I’ve been on this kick for sometime now to get some kind of fitness tracker that’s independent, a bit, from my mobile. Not that services like Sports Tracker, etc aren’t good. It’s just that I don’t want to always have my mobile on me on order for them to make their value apparent. Instead, I want the tech to work with my mobile, be independent from a specific platform focus, and blend into the background when I don’t care to know it’s using my activities. That’s not too much to ask given the pace of tech now right?

For the better part of the past year, I’ve been most enamored with the Motoactv fitness smart watch. But because it’s been most like a watch, but because it seems like the device most able to be independent from a mobile or web service and still have some value. The problem with the Motoactv is finding one. For as far as I can tell they just aren’t being made anymore.

That’s fine as that availability aspect pushed me to look at other devices. The one sitting at the top of that pile has been the Nike+ Fuel Band. What I like most about the Fuel Band is the design for sure. It’s like like those rubber bracelets many of us carry out thrown away at one time or another. I’m starting to understand some about how it works. And seeing the biggest limitations (can’t swim with it, doesn’t track biking, and don’t see an API to integrate it with my newly acquired N9), I’m something on a pause to getting it. Still, a lot about the Fuel makes sense, and I think is the true motivation behind what I’m trying to do.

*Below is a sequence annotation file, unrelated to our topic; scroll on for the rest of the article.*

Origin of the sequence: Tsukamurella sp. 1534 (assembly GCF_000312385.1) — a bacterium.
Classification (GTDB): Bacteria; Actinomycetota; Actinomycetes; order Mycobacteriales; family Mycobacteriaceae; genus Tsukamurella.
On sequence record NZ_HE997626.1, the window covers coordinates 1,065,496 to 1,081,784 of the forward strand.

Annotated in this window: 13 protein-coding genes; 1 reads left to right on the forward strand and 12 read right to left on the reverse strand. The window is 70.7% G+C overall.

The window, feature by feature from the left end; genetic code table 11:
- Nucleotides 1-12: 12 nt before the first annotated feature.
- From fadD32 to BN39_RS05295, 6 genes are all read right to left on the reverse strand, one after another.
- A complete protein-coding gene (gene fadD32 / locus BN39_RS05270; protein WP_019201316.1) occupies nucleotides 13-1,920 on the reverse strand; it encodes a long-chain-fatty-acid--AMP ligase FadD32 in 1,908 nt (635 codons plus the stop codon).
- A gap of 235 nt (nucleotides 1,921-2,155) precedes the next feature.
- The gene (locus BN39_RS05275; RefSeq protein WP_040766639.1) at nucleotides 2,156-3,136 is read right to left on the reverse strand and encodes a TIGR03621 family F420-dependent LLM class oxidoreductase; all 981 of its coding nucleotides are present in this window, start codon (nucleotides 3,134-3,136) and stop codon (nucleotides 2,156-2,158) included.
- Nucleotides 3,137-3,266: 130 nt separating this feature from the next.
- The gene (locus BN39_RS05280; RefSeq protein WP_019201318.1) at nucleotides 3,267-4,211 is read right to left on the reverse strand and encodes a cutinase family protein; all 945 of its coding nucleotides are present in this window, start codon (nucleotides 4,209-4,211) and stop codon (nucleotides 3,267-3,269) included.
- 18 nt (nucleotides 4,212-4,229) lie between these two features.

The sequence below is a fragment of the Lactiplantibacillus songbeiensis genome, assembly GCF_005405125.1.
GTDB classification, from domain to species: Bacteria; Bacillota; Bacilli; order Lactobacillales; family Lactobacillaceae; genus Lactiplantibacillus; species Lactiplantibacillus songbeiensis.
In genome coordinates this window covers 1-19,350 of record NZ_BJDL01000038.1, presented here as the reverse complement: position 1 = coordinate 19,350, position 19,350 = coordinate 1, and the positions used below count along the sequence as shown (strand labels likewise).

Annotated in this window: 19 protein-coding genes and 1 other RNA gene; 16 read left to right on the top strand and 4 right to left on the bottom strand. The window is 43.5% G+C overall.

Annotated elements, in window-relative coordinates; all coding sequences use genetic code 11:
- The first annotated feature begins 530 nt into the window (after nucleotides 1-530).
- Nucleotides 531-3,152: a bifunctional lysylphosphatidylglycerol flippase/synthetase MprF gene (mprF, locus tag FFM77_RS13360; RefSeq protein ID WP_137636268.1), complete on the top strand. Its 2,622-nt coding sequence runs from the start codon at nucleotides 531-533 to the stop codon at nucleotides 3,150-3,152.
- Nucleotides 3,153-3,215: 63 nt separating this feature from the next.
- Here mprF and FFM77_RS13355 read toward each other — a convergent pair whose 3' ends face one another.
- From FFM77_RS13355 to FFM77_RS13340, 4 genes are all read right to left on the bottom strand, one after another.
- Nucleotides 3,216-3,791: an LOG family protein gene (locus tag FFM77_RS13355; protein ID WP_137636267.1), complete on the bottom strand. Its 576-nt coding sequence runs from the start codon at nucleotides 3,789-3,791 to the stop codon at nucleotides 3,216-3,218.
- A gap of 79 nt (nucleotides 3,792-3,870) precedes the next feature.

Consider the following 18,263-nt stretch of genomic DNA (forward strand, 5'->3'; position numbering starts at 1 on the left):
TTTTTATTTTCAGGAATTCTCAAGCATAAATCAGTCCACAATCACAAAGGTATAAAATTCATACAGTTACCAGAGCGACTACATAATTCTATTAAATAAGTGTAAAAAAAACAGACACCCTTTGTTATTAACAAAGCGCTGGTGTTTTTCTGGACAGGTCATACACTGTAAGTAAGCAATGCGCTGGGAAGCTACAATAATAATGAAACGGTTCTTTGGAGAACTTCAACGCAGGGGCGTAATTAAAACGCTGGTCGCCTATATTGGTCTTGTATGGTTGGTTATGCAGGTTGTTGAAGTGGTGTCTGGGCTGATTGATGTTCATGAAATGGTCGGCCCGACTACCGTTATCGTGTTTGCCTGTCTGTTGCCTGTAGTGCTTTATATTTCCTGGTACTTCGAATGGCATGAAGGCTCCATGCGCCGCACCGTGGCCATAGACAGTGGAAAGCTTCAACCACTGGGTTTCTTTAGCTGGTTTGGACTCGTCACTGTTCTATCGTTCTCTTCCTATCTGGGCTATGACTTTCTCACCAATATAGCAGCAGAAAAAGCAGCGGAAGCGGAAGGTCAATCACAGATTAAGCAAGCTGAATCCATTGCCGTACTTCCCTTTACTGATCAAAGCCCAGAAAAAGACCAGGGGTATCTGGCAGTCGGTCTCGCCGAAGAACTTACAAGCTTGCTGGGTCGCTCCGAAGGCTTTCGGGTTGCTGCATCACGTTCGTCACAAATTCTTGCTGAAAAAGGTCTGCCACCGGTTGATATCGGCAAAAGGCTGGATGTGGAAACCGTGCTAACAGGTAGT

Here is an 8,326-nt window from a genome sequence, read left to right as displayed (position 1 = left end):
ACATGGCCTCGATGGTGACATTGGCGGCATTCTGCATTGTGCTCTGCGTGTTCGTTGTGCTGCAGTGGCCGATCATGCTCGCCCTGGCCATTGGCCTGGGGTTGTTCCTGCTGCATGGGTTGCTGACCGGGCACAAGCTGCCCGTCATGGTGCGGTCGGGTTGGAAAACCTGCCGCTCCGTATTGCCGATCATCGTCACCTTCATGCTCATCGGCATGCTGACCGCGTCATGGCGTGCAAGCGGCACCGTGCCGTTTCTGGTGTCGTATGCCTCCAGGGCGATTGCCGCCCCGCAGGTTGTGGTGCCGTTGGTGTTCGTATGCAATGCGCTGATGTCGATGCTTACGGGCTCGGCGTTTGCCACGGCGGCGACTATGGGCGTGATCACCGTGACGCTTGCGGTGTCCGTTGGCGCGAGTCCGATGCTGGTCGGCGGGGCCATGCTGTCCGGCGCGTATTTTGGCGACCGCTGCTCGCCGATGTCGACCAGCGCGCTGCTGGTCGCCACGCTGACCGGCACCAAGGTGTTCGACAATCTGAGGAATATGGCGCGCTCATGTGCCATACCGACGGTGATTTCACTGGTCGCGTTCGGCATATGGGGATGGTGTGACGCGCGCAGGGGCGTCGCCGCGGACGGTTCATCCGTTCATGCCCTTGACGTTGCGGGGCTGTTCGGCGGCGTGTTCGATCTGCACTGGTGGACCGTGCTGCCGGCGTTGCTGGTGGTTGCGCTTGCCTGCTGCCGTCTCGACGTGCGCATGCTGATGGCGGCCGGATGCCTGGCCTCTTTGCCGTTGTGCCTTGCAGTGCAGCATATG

Technology is only relevant when it’s personal (and/or when it makes a lot of money).

In looking no longer to get the device that’s cool, but the one that’s effective to the kind of living that I see for myself and close folks around me. A little more than just aspirational tech, it’s got to enable me to do for myself what I probably would have done before.

Now, I’m plenty active already. At least my calendar seems to bear that out. Thing is, I’m active but without much of a clue towards how it’s effecting me physically other than in sleep and eating choices. If I could learn a bit more about the kind and moments of activity that I’m doing, then maybe that information turns into something that makes for longer term changes.

I’ll use the example of 30 Days of Biking last year. Even though I didn’t bike everyday, I was able to see when I ride and where. That made me change a few behaviors towards how interact with friends in the community and that’s made me much wiser cyclist. The tech that helped that along was my mobile, but was more surprisingly the USB generator I win right before I started. Having a fully charged mobile more often meant that I could stay on the bike longer and get life for in areas of town I’d resolved to only driving before. That’s what I see as the purpose of tech.

Companies are right in wanting to make ecosystems for their products. But we also have the responsibility to make ours. The tech we ascribe to had to fit a wider purpose. And when it does, what becomes of your most precious assets?